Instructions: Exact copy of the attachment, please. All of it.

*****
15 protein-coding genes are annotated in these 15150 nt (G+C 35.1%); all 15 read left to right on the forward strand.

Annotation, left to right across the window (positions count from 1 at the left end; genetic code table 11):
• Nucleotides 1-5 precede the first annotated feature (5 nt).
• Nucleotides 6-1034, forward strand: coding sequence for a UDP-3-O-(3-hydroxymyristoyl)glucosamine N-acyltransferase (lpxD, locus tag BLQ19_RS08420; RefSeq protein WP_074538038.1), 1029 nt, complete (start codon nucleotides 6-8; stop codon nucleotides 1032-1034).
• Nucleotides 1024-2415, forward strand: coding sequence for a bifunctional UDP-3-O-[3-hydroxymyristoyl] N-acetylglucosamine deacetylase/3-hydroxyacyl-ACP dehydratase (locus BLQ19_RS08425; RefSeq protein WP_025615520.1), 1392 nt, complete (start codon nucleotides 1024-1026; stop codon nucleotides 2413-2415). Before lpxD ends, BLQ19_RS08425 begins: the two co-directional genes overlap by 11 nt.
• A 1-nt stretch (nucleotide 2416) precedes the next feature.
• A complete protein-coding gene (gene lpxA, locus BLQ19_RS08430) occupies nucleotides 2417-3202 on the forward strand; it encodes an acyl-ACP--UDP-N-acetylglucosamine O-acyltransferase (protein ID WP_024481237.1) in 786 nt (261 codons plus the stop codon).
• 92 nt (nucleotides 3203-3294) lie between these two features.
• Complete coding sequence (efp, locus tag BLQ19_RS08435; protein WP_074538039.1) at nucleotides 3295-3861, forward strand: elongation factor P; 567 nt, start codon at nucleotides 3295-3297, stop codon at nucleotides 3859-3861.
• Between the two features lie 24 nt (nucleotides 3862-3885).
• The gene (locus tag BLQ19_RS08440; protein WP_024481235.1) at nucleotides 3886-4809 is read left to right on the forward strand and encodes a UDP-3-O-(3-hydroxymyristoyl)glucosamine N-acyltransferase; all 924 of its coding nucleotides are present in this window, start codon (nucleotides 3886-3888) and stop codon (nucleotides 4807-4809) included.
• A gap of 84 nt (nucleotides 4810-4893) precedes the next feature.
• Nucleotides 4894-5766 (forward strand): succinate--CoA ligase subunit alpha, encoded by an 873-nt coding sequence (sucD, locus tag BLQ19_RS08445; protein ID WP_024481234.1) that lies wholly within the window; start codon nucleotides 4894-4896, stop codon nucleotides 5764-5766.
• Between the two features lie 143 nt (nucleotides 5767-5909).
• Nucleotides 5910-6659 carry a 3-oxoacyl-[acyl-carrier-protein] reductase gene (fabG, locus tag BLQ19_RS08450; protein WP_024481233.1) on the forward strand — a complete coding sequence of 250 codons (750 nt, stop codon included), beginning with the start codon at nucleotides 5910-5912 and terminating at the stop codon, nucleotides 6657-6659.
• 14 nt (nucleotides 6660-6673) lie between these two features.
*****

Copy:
15 protein-coding genes are annotated in these 15150 nt (G+C 35.1%); all 15 read left to right on the forward strand.

Annotation, left to right across the window (positions count from 1 at the left end; genetic code table 11):
• Nucleotides 1-5 precede the first annotated feature (5 nt).
• Nucleotides 6-1034, forward strand: coding sequence for a UDP-3-O-(3-hydroxymyristoyl)glucosamine N-acyltransferase (lpxD, locus tag BLQ19_RS08420; RefSeq protein WP_074538038.1), 1029 nt, complete (start codon nucleotides 6-8; stop codon nucleotides 1032-1034).
• Nucleotides 1024-2415, forward strand: coding sequence for a bifunctional UDP-3-O-[3-hydroxymyristoyl] N-acetylglucosamine deacetylase/3-hydroxyacyl-ACP dehydratase (locus BLQ19_RS08425; RefSeq protein WP_025615520.1), 1392 nt, complete (start codon nucleotides 1024-1026; stop codon nucleotides 2413-2415). Before lpxD ends, BLQ19_RS08425 begins: the two co-directional genes overlap by 11 nt.
• A 1-nt stretch (nucleotide 2416) precedes the next feature.
• A complete protein-coding gene (gene lpxA, locus BLQ19_RS08430) occupies nucleotides 2417-3202 on the forward strand; it encodes an acyl-ACP--UDP-N-acetylglucosamine O-acyltransferase (protein ID WP_024481237.1) in 786 nt (261 codons plus the stop codon).
• 92 nt (nucleotides 3203-3294) lie between these two features.
• Complete coding sequence (efp, locus tag BLQ19_RS08435; protein WP_074538039.1) at nucleotides 3295-3861, forward strand: elongation factor P; 567 nt, start codon at nucleotides 3295-3297, stop codon at nucleotides 3859-3861.
• Between the two features lie 24 nt (nucleotides 3862-3885).
• The gene (locus tag BLQ19_RS08440; protein WP_024481235.1) at nucleotides 3886-4809 is read left to right on the forward strand and encodes a UDP-3-O-(3-hydroxymyristoyl)glucosamine N-acyltransferase; all 924 of its coding nucleotides are present in this window, start codon (nucleotides 3886-3888) and stop codon (nucleotides 4807-4809) included.
• A gap of 84 nt (nucleotides 4810-4893) precedes the next feature.
• Nucleotides 4894-5766 (forward strand): succinate--CoA ligase subunit alpha, encoded by an 873-nt coding sequence (sucD, locus tag BLQ19_RS08445; protein ID WP_024481234.1) that lies wholly within the window; start codon nucleotides 4894-4896, stop codon nucleotides 5764-5766.
• Between the two features lie 143 nt (nucleotides 5767-5909).
• Nucleotides 5910-6659 carry a 3-oxoacyl-[acyl-carrier-protein] reductase gene (fabG, locus tag BLQ19_RS08450; protein WP_024481233.1) on the forward strand — a complete coding sequence of 250 codons (750 nt, stop codon included), beginning with the start codon at nucleotides 5910-5912 and terminating at the stop codon, nucleotides 6657-6659.
• 14 nt (nucleotides 6660-6673) lie between these two features.